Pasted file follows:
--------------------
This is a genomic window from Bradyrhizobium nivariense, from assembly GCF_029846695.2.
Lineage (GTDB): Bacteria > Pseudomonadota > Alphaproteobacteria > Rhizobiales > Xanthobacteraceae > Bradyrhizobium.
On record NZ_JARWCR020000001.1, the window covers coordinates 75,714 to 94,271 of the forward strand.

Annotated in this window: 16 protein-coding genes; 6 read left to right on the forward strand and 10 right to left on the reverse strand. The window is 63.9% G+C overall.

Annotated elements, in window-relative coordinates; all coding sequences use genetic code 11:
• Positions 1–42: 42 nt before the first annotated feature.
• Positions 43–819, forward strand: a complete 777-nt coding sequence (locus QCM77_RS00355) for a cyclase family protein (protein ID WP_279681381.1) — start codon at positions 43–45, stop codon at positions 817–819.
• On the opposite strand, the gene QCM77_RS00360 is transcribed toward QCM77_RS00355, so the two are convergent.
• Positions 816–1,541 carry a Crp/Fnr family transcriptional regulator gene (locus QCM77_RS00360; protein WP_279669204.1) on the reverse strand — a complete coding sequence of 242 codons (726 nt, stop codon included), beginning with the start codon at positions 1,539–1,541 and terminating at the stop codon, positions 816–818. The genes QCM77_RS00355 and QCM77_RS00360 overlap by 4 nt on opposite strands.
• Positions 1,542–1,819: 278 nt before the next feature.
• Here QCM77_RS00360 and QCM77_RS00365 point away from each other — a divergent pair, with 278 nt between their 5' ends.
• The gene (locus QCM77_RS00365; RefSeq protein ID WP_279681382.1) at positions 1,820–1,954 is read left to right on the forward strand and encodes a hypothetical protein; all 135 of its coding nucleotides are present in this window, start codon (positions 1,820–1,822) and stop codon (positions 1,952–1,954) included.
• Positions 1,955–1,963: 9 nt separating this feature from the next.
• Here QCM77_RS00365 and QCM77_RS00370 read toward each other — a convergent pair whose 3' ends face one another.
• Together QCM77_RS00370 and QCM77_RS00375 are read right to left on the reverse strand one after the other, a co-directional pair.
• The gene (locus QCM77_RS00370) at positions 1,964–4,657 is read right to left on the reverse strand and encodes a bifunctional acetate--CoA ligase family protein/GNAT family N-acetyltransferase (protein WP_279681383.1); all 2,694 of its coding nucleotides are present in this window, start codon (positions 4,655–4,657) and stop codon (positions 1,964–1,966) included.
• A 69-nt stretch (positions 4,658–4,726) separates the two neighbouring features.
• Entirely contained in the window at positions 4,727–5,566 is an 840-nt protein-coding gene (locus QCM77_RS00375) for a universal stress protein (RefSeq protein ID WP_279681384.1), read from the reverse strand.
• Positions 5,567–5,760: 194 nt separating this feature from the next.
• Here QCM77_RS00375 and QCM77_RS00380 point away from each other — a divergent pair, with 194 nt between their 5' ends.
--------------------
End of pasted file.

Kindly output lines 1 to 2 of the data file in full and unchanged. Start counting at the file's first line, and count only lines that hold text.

This is a genomic window from Bradyrhizobium nivariense, from assembly GCF_029846695.2.
Lineage (GTDB): Bacteria > Pseudomonadota > Alphaproteobacteria > Rhizobiales > Xanthobacteraceae > Bradyrhizobium.